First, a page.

Spell: Let’s color the world with shaders!

After many Russian adventures, I am finally back home ready to discuss another cool technology and get the CodeBrave spirit running. Have you ever wondered how your 3D character is colored? How do the newest video games and animation studios achieve the perfect-looking shiny armor and soft leather? How does Cassandra from the Dragon Age Inquisition game screenshot below look so realistic?


Shaders. What kind of shady beasts are those?

A shader is a program that runs on your computer’s Graphics Processing Unit (GPU) as opposed to a Central Processing Unit (CPU) where most of your programs run.

Shader program has a very simple input-output structure. It takes an x,y,z coordinate in the scene that you are applying a shader to (trying to color) as an input parameter and outputs a color. In the example of Cassandra’s armor, the shader will receive a (1035, 4000, 768) coordinate for the pixel on Cassandra’s left shoulder pad, and the shader will promptly return appropriate shade of grey. So far we have done calculation for one pixel only. What about the rest of thousands – no! – millions of pixels we have to shade in the scene?


This is where the power of GPU comes in. GPU can process many pixels at the same time, in parallel. This means that a shader processing pixel A = (1035, 4000, 768) has to be completely independent from the shader processing pixel B = (0, 4000, 768). Thus shaders have no state and cannot communicate with each other. This is pretty awesome, but does make code a little bit tricky. You have to start thinking differently when writing shader code. How does one program that takes in a coordinate and returns a color handle all the possible inputs in your scene?


Hello Word program for a shader looks pretty simple (though it does not print ‘Hello World’ phrase to your console, sorry to disappoint you). The program below is written in the standard GLSL shader language understood by GPUs. It looks like C programming language, and has a main() function that is called by the GPU for each pixel. Inside the main() function, gl_FragColor is set. This is the color that the pixel passed into the function will be colored by. vec4() function is used to create a 4-dimensional vector representing red, blue, green (RGB) components of the color as well as the color opacity.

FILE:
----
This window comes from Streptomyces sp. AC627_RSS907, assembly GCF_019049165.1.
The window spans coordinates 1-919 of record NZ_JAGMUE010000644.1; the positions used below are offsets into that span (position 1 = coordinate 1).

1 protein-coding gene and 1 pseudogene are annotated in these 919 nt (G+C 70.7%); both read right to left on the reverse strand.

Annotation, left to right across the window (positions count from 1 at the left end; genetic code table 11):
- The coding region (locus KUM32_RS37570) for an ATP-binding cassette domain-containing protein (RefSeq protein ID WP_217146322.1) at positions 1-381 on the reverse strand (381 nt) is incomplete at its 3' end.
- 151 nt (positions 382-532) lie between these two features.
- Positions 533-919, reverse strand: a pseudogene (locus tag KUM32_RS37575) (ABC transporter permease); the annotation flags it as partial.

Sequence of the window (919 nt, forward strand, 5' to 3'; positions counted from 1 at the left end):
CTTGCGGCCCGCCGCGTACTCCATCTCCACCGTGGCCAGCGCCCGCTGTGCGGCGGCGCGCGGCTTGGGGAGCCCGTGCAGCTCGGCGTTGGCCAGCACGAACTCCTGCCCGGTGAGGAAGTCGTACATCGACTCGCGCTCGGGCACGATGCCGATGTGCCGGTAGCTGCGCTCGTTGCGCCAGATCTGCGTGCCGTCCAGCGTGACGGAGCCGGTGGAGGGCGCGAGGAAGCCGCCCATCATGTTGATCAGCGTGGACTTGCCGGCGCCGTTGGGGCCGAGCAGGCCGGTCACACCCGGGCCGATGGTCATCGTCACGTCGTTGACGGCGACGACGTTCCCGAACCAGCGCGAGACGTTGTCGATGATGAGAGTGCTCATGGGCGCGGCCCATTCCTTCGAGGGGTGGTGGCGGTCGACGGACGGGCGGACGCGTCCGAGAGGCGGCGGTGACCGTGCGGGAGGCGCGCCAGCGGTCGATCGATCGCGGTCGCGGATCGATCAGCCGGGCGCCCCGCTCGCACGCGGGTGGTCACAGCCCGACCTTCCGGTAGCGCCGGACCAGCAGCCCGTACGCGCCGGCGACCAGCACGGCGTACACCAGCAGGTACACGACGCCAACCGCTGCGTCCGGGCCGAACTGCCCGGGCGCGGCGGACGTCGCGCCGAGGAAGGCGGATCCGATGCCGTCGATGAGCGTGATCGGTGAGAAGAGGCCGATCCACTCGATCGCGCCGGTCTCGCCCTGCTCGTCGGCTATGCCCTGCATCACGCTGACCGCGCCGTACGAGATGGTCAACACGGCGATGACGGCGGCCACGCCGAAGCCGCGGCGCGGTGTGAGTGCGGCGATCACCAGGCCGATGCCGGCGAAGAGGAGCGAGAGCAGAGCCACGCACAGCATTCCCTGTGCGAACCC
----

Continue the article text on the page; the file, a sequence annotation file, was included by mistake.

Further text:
#ifdef GL_ES
precision mediump float;

void main() {
gl_FragColor = vec4(0.0,0.0,1.0,0.5);


How do you run this code? One way is to install glslViewer on your machine. Or, if you want to take a simpler route and play with shaders online, you can use GLSL Sandbox online tool, create a new effect and just paste the code above into it.

Try playing with different values of the color and opacity and see what you can come up with. Also, if you would like to be super CodeBrave, think of how you would write a shader that assigns a different color to a pixel depending on the pixel coordinate (gl_FragCoord) and resolution of the screen (u_resolution).

If I have piqued your interest and you would like to find out more about how shader magic truly works, check out the Book of Shaders. It has marvelous explanations about shaders and goes deep explaining the shader magic. Start shading and be CodeBrave!


Spell: Let’s color the world with shaders!

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